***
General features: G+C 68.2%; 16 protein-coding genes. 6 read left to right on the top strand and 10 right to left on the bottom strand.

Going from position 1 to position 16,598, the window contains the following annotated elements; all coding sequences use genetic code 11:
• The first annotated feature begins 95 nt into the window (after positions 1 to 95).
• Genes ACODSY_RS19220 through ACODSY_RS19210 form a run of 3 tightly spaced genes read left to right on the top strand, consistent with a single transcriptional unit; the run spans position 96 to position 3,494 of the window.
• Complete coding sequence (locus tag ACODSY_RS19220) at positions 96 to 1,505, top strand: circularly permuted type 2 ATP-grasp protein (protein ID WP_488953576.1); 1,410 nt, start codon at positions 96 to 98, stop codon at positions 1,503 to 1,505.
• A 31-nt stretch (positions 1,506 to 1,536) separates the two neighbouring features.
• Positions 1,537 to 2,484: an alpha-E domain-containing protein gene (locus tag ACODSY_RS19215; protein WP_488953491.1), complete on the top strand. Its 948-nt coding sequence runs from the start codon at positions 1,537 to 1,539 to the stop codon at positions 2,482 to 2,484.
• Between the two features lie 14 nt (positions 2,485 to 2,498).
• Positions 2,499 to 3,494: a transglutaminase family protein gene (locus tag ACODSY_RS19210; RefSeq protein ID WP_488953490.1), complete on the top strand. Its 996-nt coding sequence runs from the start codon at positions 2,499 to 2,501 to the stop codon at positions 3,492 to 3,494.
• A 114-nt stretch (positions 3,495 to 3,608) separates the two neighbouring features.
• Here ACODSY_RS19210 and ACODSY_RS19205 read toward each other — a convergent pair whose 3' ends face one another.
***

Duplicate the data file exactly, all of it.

General features: G+C 68.2%; 16 protein-coding genes. 6 read left to right on the top strand and 10 right to left on the bottom strand.

Going from position 1 to position 16,598, the window contains the following annotated elements; all coding sequences use genetic code 11:
• The first annotated feature begins 95 nt into the window (after positions 1 to 95).
• Genes ACODSY_RS19220 through ACODSY_RS19210 form a run of 3 tightly spaced genes read left to right on the top strand, consistent with a single transcriptional unit; the run spans position 96 to position 3,494 of the window.
• Complete coding sequence (locus tag ACODSY_RS19220) at positions 96 to 1,505, top strand: circularly permuted type 2 ATP-grasp protein (protein ID WP_488953576.1); 1,410 nt, start codon at positions 96 to 98, stop codon at positions 1,503 to 1,505.
• A 31-nt stretch (positions 1,506 to 1,536) separates the two neighbouring features.
• Positions 1,537 to 2,484: an alpha-E domain-containing protein gene (locus tag ACODSY_RS19215; protein WP_488953491.1), complete on the top strand. Its 948-nt coding sequence runs from the start codon at positions 1,537 to 1,539 to the stop codon at positions 2,482 to 2,484.
• Between the two features lie 14 nt (positions 2,485 to 2,498).
• Positions 2,499 to 3,494: a transglutaminase family protein gene (locus tag ACODSY_RS19210; RefSeq protein ID WP_488953490.1), complete on the top strand. Its 996-nt coding sequence runs from the start codon at positions 2,499 to 2,501 to the stop codon at positions 3,492 to 3,494.
• A 114-nt stretch (positions 3,495 to 3,608) separates the two neighbouring features.
• Here ACODSY_RS19210 and ACODSY_RS19205 read toward each other — a convergent pair whose 3' ends face one another.